Ferrari 458 Spider review
Rather than the fabric top used by the F430 Spider that it replaces, the 458 Spider gets a two-piece electrically operated aluminium roof. It takes just 14 seconds to pack itself into an impressively small space, which preserves the sizeable luggage area behind the 458's two seats.
The redesigned rear bodywork now hides the engine beneath a metal cover rather than exposing it through glass. The buttresses behind the 458's doors provide not only hinging for the roof, but roll-over protection, too.
Ferrari has strengthened the roofless 458 sufficiently to allow its suspension to remain unchanged, aside from a slight softening of the electronic dampers; Spider owners demand a little more comfort, according to Ferrari.
What's it like to drive? If you think the (slightly) softer suspension lessens the drama of driving a 458, think again: this thing launches itself down the road like a guided missile.
It's ferociously rapid, as well as dartingly fast into corners, which it can tackle at scarcely believable speeds. Yet it's also surprisingly easy to drive – fast or slow – once you're familiar with the semi-auto gearbox's paddleshifts, and the buttons that start the engine and engage reverse.
There's also a rotary knob on the steering wheel called a Manettino, which sharpens the car's responses, the soundtrack, and the level of the electronic anti-skid aids.
What's it like inside? A haven of sumptuous complexity will likely be your first impression of this cabin.
The complexity is to be found on the steering wheel, which carries a vast array of knobs, and a dashboard display and infotainment system that takes quite some mastering. Still, the major controls are easily managed.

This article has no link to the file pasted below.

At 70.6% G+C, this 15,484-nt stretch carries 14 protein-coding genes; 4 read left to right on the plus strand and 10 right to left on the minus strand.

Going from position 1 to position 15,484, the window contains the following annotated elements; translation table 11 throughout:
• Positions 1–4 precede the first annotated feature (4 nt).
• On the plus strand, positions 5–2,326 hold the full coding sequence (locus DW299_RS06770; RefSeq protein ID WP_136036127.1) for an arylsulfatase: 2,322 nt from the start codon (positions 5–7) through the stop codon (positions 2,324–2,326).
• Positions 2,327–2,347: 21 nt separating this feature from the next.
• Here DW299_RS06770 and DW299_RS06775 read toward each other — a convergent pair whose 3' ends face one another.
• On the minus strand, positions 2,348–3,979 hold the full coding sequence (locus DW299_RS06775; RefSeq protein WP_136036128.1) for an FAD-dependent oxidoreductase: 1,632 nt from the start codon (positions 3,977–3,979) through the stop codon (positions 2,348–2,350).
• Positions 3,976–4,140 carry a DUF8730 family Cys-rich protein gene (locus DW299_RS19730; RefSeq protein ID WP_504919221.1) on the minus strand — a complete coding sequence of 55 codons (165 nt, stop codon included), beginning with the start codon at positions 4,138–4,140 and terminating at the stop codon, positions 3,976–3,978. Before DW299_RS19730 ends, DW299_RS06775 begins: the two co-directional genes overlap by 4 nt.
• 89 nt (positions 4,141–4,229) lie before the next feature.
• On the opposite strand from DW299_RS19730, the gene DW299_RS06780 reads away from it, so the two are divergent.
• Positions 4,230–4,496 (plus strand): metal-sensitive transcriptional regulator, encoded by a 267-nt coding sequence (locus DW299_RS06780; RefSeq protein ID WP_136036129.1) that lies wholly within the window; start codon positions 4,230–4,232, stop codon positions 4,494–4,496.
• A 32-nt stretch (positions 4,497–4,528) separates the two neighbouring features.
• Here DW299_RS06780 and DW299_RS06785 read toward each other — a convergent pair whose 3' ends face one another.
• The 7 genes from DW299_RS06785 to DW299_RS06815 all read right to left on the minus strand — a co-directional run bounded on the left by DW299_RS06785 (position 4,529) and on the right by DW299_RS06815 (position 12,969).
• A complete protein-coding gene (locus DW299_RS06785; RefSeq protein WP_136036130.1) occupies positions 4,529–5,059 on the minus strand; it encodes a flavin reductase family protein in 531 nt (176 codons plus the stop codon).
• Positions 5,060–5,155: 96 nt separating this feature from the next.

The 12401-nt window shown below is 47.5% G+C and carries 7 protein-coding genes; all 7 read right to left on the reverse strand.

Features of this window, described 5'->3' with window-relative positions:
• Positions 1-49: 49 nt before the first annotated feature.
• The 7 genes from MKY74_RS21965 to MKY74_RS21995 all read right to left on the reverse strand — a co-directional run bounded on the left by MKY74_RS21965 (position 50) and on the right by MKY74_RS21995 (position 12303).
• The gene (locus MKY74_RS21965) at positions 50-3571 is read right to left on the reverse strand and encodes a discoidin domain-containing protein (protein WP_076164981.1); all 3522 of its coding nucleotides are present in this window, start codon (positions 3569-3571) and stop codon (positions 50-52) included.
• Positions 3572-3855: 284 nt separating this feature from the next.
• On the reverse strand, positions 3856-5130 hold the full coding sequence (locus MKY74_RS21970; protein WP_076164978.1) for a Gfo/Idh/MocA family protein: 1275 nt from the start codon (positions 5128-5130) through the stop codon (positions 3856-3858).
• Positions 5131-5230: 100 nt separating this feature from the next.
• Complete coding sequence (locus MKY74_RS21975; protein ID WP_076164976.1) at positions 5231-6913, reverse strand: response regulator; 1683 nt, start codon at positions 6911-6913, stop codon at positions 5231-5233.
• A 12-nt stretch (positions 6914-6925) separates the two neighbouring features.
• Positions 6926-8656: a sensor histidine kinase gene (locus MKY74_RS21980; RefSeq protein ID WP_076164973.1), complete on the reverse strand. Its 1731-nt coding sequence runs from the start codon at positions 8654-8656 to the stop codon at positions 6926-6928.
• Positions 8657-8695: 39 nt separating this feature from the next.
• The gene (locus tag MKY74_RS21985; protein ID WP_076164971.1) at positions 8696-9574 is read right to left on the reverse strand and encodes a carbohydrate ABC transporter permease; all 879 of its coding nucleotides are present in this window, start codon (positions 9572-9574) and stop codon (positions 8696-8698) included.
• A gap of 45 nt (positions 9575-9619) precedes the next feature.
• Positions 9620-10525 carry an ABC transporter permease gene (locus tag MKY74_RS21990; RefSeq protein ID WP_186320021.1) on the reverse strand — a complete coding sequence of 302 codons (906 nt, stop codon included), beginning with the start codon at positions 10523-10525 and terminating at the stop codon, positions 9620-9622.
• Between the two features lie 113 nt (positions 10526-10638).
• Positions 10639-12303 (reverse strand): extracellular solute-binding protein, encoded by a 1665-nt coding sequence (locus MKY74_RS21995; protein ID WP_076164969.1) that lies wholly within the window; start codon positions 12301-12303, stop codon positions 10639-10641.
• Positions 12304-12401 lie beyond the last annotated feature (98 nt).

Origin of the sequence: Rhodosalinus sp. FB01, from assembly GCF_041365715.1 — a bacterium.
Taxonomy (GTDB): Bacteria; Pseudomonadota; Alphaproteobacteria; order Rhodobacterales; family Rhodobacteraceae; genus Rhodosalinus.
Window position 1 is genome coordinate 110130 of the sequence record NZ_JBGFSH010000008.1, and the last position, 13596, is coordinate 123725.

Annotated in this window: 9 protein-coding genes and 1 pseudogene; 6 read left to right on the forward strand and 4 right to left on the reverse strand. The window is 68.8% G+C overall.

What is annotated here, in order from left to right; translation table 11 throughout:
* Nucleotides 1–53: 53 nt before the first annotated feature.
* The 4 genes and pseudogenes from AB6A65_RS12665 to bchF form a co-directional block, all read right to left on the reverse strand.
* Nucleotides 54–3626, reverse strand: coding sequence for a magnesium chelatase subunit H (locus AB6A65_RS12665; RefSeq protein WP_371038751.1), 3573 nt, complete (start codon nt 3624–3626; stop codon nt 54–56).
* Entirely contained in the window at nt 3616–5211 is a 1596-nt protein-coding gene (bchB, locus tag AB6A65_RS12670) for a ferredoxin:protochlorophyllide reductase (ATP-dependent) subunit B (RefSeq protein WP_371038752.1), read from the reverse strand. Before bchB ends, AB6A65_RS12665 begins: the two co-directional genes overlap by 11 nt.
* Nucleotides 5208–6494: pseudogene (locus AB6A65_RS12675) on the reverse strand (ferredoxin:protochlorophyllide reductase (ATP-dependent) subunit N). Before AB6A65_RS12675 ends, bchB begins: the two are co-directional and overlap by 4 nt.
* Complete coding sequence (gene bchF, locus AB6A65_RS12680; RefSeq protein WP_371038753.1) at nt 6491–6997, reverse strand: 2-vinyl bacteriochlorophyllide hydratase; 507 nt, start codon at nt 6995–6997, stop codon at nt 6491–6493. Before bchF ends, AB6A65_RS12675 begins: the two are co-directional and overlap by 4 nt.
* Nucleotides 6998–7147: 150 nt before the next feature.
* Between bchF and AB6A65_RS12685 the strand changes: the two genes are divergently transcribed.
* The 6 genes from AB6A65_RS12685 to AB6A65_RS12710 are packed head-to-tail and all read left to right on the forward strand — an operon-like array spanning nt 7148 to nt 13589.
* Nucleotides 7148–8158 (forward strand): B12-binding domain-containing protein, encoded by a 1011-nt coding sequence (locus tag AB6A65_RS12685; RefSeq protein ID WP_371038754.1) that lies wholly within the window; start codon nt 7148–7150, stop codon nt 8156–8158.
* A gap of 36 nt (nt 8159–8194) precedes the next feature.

Roof up, the 458 Spider feels sportily snug, and its retractable hard-top helps keep wind noise to a minimum, even at high speeds, making this Spider just as civilised as the coupe.
Roof down, Ferrari's efforts to control in-cockpit drafts have been successful, there's no more than a cooling swirl of air with the side windows up. Drop them and there's more of a blast, but it's rarely uncomfortable.
Should I buy one? If you're in the market for a drop-top supercar, this Ferrari should be on your shortlist. It remains the utterly addictive driver's car that the 458 coupe is, while the body barely quivers at all with the loss of the fixed roof.
Not only do you gain the more connected sensations of open-sky motoring, but a more audible exhaust too. You can also drive it roof up, but with the rear window down, allowing you to hear the engine's efforts on a rainy day.
More practically, the 458 Spider is now available with an optional package of so-called HELE (high-emotion, low-emission) economy features, including an engine stop-start system, which usefully improve its fuel consumption and reduce emissions. They're not bad value in the context of the 458's price either, although the road tax remains the same.
These days Ferrari's V8 supercars are looking extremely pricey, but they're extremely accomplished with it. Few cars of any price deliver as much exhilaration, and the Spider only makes the experience that bit more memorable.
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